Andrew Adonis’s 5 Days in May, his book about the May 2010 coalition negotiations following the general election, is very much one of two halves: a near-contemporary account written in the heat of the moment and then reflections on what happened, written three years on. It’s also a book of two halves in that one part reveals little new whilst the other offers much worthwhile insight.
The near-contemporary account adds little to existing books such as those by David Laws (22 Days in May) and Rob Wilson (5 Days to Power). It does try to give an account more favourable to Labour politicians than those others, but the key elements of criticism of Labour are (to the author’s credit) still very clearly present in this book, including such basic mistakes as Labour’s senior figures being so insular that they didn’t even know who former Lib Dem Chief Whip Andrew Stunell was.
The book makes clear how horribly under-prepared for a hung Parliament Labour was, with little thought having gone into how to hold the party together if a deal was to be struck and there was little understanding from senior Labour figures about the sort of compromises a coalition would require. Even where Adonis tries to pin the blame on those in other parties, he doesn’t convince – such as when he complains that Paddy Ashdown wouldn’t sit down in public on a train and talk to Peter Mandelson about possible deals. In public? No wonder Paddy Ashdown ran for the toilets rather than stay and talk.
Where the book becomes much more interesting is in the second half (though it’s much less than half the book), where Andrew Adonis looks back from three years on, reflecting that his account, “reminds me of a general’s despatch after one of Britain’s all too common defeats in the Napoleonic wars, dictated whilst the smoke was still swirling and the dead and maimed being taken off the field. It is vivid, partisan, and angry.”
He goes on to use the advantage of hindsight to adjust his views of events, including concluding that, “In retrospect, I downplayed Labour’s fatalism during and after the 2010 election … a fair proportion of the Labour Cabinet were resigned to losing the election. And when the election wasn’t won by the Tories, they were equally resigned to handing power to David Cameron on a plate”.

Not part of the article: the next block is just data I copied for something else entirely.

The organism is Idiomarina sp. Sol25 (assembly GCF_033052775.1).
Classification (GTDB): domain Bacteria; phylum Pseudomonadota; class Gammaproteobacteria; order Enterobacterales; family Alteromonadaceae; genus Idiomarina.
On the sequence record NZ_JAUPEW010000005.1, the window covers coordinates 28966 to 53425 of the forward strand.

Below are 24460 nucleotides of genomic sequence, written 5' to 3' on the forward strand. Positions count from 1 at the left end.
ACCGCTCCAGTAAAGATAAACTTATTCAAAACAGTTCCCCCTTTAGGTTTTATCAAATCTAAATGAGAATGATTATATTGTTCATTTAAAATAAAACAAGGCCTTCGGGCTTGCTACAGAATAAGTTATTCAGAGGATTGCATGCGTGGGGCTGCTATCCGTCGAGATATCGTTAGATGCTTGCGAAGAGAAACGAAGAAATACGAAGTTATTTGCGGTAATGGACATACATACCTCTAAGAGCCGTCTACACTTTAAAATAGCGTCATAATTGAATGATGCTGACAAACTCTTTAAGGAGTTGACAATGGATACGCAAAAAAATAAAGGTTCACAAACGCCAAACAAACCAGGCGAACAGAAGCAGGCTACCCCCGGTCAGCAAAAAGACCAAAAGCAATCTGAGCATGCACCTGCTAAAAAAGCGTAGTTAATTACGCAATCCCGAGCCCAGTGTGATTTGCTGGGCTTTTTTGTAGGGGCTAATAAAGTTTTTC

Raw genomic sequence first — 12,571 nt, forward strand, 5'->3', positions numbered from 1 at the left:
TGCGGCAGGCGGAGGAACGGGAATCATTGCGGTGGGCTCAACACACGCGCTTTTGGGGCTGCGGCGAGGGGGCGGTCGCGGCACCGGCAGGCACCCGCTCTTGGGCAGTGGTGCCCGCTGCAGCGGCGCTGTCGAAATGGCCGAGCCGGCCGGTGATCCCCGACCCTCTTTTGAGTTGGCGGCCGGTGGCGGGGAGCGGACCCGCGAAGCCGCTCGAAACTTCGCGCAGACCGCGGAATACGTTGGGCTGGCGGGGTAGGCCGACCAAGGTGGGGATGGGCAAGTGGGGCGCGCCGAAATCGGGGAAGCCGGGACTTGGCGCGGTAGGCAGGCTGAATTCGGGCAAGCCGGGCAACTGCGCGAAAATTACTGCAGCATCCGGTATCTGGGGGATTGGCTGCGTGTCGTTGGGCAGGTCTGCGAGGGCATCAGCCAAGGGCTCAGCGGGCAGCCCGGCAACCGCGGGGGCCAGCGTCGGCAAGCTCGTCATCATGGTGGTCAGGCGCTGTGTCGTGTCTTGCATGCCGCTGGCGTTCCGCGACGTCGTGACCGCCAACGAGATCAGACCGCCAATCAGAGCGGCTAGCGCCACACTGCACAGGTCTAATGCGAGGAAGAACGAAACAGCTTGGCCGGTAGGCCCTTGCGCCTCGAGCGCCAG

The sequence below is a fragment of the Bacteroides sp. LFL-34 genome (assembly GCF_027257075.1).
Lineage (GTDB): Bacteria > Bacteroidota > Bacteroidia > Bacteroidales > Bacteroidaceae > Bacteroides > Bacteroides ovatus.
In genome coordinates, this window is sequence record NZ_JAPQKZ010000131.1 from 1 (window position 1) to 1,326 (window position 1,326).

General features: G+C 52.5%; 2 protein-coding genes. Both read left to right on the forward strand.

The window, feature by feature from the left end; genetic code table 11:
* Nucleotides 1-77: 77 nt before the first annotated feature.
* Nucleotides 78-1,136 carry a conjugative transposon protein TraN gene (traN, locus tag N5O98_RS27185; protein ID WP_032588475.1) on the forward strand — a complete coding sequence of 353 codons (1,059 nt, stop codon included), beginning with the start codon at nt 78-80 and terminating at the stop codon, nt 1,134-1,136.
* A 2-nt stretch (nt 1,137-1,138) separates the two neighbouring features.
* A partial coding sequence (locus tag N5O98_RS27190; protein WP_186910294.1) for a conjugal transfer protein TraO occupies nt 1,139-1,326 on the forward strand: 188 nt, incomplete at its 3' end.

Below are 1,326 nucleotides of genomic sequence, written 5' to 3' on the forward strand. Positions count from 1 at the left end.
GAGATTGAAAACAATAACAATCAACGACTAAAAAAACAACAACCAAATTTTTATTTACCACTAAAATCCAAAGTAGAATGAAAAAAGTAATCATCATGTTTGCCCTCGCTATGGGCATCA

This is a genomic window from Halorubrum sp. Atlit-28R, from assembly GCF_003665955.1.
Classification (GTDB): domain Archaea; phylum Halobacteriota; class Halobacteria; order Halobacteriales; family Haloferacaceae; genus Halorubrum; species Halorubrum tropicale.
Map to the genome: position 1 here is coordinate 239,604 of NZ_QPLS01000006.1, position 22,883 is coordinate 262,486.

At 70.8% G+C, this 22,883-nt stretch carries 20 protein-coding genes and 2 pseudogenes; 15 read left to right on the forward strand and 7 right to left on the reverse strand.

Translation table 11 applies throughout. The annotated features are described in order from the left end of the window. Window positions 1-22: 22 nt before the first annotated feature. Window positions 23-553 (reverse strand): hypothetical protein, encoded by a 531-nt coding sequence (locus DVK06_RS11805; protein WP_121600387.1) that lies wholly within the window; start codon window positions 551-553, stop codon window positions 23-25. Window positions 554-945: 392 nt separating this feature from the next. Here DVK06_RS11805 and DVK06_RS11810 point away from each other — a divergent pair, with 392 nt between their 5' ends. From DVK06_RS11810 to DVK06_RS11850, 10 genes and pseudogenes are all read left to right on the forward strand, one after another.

In two key respects, even with hindsight, I think Adonis still misjudges the Liberal Democrats. He fails to grasp just how unpopular the record of much of the New Labour government was with Liberal Democrat of all stripes, especially but not only when it came to civil liberties and the love of micro-management. He still seems to fail to see that many who put themselves on the centre left were heartily fed up with Labour’s record in power. Moreover, he is airily dismissive of the idea that the Liberal Democrats might say that the largest party should get the first attempt to form a government in a hung Parliament for any reason other than a covert right-wing plot.
However, despite that Adonis is also pretty self-critical of Labour, emphasising how much more seriously it needs to take preparations for any future hung Parliament. Moreover, his suggestions for what Liberal Democrats should do differently in a future hung Parliament are, for all the acerbic commentary around them, thoughtful and interesting.
Note: a review copy of this book was provided to me by the publisher.